The large leaves of this aged black tea emit a distinct aroma of dark chocolate and freshly baked pastries. This fragrant bread-like scent only gets stronger when inserted into a warm teapot which releases its aroma more strongly. The tea expresses throughout its lifespan a whole array of barley and wheat like scents, supported by a prominent cacao sweetness. If it is the ageing that has brought these aromas out or not can’t be said, but it has surely become a very mature and heartwarming tea. And when infused, a puerh-like earthiness can be distinguished from the wet leaf. Overall fruity and sweet in its flavor.
The Yamanami cultivar was selected from seed-grown bushes from seeds brought back to Japan from Hubei province in China. The cultivar was registered as number 27 on the cultivar list in 1965. It is mainly favored for its qualities as a good cultivar for the manufacturing of pan-fired teas, and has a good yield, with strong resistance against frost and diseases.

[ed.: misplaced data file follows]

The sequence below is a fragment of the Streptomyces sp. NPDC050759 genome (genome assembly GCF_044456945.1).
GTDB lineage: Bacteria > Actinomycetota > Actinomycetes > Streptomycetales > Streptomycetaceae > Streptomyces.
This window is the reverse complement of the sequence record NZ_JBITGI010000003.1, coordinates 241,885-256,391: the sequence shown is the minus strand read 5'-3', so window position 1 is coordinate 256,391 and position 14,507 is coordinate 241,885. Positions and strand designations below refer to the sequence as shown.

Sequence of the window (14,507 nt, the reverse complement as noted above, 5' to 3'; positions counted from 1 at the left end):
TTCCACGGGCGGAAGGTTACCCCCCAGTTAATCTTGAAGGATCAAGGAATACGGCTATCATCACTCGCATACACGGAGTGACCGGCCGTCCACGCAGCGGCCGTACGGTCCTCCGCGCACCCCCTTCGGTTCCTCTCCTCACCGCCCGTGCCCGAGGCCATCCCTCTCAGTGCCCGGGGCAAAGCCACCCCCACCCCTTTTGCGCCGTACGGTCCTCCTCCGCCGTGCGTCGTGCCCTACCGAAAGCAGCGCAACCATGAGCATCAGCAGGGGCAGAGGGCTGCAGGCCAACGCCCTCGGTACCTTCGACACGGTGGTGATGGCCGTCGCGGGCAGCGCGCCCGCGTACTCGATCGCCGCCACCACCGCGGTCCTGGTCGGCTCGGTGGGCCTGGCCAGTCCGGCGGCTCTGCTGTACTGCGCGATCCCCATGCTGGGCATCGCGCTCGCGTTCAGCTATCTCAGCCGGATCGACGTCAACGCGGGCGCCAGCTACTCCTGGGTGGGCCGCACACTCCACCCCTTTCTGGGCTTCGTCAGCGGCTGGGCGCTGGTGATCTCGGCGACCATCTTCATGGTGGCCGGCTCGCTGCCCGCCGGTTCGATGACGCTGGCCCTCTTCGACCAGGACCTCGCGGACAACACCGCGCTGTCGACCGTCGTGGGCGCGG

・Origin: Gokase, Miyazaki, Japan (single estate).
・Farmer: Yōichi Kōrogi.
・Cultivar: Yamanami cultivar.
・Harvest: Spring, 2018.
・Type: Wakōcha black tea / loose leaf.
・Amount of tea ：4~5g
・Steep duration：90 sec.
Suggested no. of infusions: 
Don’t hesitate to enjoy the aromas of the dry leaf before brewing to savor the tea’s unique scents. Also warm the tealeaf in a pre-heated teapot before adding water and savor the scent. Taking these steps helps to build anticipation towards savoring the brew. After brewing, smell the wet leaf first and experience how the fragrance differences between the dry-cold, dry-warm, and wet stages of the same leaf.
I suggest a slightly longer (90 sec) duration for the first brew to release enough of its flavor and aroma. For the second brew I tend to take 2 minutes. Even though the steeping durations are rather long, the tea will continue releasing aroma for several more steepings. Try to experiment with it and see how many brews you get out of this tea.